Johns Hopkins University Press
Feminists' negotiations of academic spaces are often facilitated by allies who act as bridges for us. We interviewed three pairs of women who are friends, colleagues, or partners and analyzed their stories for notions of how they were enacting bridgework for each other within the context of fluid identities, and shifting power relationships. We find that bridgework happens primarily along three axes in these relationships: bridging to community, bridging to power, and bridging to consciousness. This paper unpacks the differentials of bridgework done by differently racialized bodies as a means to understanding the conditions for belonging those bodies evoke. We theorize three components to doing empowering and possibly transgressive bridgework: (1) embody bridges in ways that connect to something else, rather than becoming the site of power differentials; (2) construct bridges as temporary means of crossing; and (3) include a spiritual aspect to the political work.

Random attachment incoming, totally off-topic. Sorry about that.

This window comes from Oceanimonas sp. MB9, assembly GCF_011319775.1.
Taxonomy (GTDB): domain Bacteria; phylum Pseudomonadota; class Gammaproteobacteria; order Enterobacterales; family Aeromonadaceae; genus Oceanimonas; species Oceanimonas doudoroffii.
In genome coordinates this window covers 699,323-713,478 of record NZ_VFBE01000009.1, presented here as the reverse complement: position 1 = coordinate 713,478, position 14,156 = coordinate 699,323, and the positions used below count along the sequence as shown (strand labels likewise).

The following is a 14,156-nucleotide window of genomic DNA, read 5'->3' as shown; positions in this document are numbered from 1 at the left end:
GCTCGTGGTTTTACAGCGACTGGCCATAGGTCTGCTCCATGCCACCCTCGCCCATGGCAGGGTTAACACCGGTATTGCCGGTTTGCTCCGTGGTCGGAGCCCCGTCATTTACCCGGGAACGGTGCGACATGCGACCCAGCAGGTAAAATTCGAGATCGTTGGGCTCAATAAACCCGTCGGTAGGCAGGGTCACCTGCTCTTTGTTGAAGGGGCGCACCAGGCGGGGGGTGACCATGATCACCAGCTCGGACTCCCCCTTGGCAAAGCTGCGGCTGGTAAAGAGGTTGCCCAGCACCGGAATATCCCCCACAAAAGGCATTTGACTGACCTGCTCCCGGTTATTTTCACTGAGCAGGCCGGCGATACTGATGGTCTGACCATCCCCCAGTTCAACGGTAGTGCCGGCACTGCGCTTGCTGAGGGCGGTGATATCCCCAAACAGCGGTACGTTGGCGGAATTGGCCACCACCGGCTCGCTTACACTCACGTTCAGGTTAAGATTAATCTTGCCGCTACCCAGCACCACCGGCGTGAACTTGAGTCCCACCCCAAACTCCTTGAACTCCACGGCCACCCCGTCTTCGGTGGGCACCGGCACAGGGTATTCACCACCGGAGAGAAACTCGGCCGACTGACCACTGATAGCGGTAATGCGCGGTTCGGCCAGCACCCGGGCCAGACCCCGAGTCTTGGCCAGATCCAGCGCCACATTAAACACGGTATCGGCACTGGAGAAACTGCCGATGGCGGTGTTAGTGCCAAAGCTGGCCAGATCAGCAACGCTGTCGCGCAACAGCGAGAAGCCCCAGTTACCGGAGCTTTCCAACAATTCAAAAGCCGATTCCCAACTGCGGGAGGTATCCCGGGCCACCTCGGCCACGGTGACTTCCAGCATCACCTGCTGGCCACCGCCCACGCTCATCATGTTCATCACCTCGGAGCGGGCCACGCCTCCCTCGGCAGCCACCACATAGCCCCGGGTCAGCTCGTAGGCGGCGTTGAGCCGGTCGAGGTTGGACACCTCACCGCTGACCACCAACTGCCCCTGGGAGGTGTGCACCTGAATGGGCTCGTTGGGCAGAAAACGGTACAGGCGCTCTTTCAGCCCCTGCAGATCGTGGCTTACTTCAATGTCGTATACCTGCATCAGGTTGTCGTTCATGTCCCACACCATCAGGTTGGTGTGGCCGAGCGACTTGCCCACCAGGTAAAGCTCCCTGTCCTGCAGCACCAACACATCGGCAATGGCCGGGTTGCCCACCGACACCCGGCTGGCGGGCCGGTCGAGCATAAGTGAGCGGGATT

Malhotra, Sheena and Pérez, Kimberlee, "Belonging, Bridges, and Bodies" (2005). Graduate Student Scholarly and Creative Submissions. 6.
Sheena Malhotra, & Kimberlee Pérez. (2005). Belonging, Bridges, and Bodies. NWSA Journal, 17(2), 47-68.
©2005 NWSA Journal
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